Time to Rethink about Prophylactic Aortic Root Surgery in Patients with Marfan's Syndrome
28 February 2019 (online)
In a Marfan patient without risk factors, guidelines, updated once in a while, express a relatively conservative attitude with regard to the maximum ascending aortic diameter limit, so far generally accepted up to 5 cm. However, the prospect of a dilating ascending aorta remains a matter of concern and therefore a “moving target” for geneticists, physicians, and especially for surgeons. Driven by (bad) experience, some of our pioneers sought very early for reasonable prophylactic surgery, not infrequently ending up in truly unnecessary aortic valve replacement. Only one of them (at least in the seventies of the last century) suggested (and still suggests!) a kind of less radical intervention by external reinforcement of the ascending aorta accompanied by valve replacement or valve preservation. Here, Francis Robicsek again underlines his early quest, reasoned by own experience, reaching back almost 50 years now. To those who believe that this suggestion is outdated in times of advanced valve-preserving ascending aortic replacement surgery, listen and read carefully! The tailors of Gloucester around John Pepper and Tom Treasure, together with the “PEARS” (Personalized External Aortic Root Support) investigators, whistle a similar tune, remastered by the aid of recent three-dimensional printing technology. They concluded a couple of weeks ago that PEARS is effective in stabilizing the aortic root and preventing its dilatation. It may be anticipated that Dr. Robicsek is a strong supporter of PEARS as he gives the advice to reinforce the ascending aorta of a patient with Marfan's syndrome once it reaches a diameter of 3.5 cm.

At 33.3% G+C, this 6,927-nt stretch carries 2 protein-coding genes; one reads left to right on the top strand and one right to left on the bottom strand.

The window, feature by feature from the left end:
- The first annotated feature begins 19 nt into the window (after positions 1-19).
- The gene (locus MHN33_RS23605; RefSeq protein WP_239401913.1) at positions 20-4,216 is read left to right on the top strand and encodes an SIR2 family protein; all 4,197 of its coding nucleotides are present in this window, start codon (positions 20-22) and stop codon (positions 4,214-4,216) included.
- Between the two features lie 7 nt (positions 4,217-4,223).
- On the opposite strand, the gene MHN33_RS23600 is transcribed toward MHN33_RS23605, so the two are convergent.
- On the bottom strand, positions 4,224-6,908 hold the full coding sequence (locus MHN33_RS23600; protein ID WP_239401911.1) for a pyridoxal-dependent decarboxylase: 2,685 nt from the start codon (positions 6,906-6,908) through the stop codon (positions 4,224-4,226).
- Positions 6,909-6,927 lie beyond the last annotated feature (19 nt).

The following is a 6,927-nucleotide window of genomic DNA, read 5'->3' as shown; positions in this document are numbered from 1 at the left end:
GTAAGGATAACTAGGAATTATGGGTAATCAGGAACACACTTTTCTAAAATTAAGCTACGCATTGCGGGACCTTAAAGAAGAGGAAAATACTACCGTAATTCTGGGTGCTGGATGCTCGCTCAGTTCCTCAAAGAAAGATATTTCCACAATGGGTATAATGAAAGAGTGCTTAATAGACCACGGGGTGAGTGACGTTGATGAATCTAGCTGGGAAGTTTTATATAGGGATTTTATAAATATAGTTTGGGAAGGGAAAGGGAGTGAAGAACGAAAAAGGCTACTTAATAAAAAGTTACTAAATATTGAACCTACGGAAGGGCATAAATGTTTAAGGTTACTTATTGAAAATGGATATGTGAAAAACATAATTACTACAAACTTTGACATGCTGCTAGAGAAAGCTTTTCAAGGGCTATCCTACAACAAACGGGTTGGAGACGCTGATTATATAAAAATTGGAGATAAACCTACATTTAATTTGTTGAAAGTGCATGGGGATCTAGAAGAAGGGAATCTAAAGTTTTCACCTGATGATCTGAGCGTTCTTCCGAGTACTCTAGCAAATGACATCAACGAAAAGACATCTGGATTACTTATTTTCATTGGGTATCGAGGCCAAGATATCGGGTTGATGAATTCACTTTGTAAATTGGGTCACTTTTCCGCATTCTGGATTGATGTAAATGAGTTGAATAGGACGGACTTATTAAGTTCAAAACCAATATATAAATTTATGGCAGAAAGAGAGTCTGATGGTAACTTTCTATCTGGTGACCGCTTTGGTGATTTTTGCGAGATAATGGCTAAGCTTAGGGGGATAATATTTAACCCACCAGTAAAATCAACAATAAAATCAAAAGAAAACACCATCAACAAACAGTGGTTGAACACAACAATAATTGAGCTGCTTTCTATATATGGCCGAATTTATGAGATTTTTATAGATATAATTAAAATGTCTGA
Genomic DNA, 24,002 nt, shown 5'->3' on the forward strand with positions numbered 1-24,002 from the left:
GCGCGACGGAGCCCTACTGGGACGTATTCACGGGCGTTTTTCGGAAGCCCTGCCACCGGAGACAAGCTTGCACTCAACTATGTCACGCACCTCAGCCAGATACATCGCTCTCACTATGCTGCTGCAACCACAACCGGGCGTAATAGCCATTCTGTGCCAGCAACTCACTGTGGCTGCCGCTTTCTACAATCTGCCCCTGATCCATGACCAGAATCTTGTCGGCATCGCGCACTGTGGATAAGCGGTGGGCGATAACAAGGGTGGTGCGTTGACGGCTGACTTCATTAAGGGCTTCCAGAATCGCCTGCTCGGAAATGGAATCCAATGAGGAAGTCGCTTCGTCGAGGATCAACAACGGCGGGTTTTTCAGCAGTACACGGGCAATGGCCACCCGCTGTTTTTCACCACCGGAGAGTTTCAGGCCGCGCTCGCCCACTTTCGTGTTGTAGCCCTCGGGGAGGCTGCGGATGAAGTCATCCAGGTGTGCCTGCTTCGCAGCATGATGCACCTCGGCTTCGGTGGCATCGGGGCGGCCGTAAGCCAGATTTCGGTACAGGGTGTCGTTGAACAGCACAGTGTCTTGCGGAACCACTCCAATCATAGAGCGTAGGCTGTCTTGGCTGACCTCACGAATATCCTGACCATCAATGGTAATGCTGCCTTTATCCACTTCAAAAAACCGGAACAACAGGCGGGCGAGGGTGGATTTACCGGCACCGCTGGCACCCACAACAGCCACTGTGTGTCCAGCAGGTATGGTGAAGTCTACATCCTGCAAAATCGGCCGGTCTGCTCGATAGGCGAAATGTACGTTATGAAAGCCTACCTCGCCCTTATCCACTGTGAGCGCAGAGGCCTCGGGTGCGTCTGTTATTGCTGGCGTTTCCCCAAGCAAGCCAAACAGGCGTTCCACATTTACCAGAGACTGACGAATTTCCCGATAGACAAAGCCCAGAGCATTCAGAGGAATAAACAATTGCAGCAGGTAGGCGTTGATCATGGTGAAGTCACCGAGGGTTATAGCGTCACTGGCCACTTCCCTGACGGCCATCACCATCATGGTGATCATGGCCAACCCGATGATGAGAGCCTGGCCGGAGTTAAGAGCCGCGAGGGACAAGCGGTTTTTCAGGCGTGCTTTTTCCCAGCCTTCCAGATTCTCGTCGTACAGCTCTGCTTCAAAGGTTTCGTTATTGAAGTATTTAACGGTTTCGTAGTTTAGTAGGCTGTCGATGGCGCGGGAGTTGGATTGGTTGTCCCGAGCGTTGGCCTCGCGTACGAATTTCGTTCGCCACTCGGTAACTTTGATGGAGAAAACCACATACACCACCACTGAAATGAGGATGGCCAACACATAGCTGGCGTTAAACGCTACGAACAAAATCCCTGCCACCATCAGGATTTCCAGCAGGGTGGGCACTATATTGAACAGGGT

Therefore, what shall we do with PEARS and Robicsek's plea? Keep on waiting from 3.5 cm to at least 4.5 cm and perform an elective David operation with zero mortality? Travel to the United Kingdom and adopt PEARS? Refer the patient to the United Kingdom? Not so easy (not only because of the Brexit)! It is always right, however, to sit with your patient and talk. Talk about diameters and respective risks. Talk about guidelines and elective, valve-preserving surgery. Then you will get an idea of the patient's perception of his/her ascending aorta. If he/she is fine with the current guidelines, you may be too. If the discussion drifts toward PEARS, be open and consider the option(s)! Why not?
- 1 Erbel R, Aboyans V, Boileau C. , et al; ESC Committee for Practice Guidelines; The Task Force for the Diagnosis and Treatment of Aortic Diseases of the European Society of Cardiology (ESC). 2014 ESC Guidelines on the diagnosis and treatment of aortic diseases: document covering acute and chronic aortic diseases of the thoracic and abdominal aorta of the adult. Eur Heart J 2014; 35 (41) 2873-2926
- 2 Robicsek F, Daugherty HK, Mullen DC. External grafting of aortic aneurysms. J Thorac Cardiovasc Surg 1971; 61 (01) 131-134
- 3 Robicsek F. Should we move up the clock on preventive intervention in Marfan’s disease?. J Thorac Cardiovasc Surg 2019. doi: 10.1055/s-0039-1678680
- 4 Izgi C, Newsome S, Alpendurada F. , et al. External aortic root support to prevent aortic dilatation in patients with Marfan syndrome. J Am Coll Cardiol 2018; 72 (10) 1095-1105
- 5 Kallenbach K, Baraki H, Khaladj N. , et al. Aortic valve-sparing operation in Marfan syndrome: what do we know after a decade?. Ann Thorac Surg 2007; 83 (02) S764-S768 , discussion S785–S790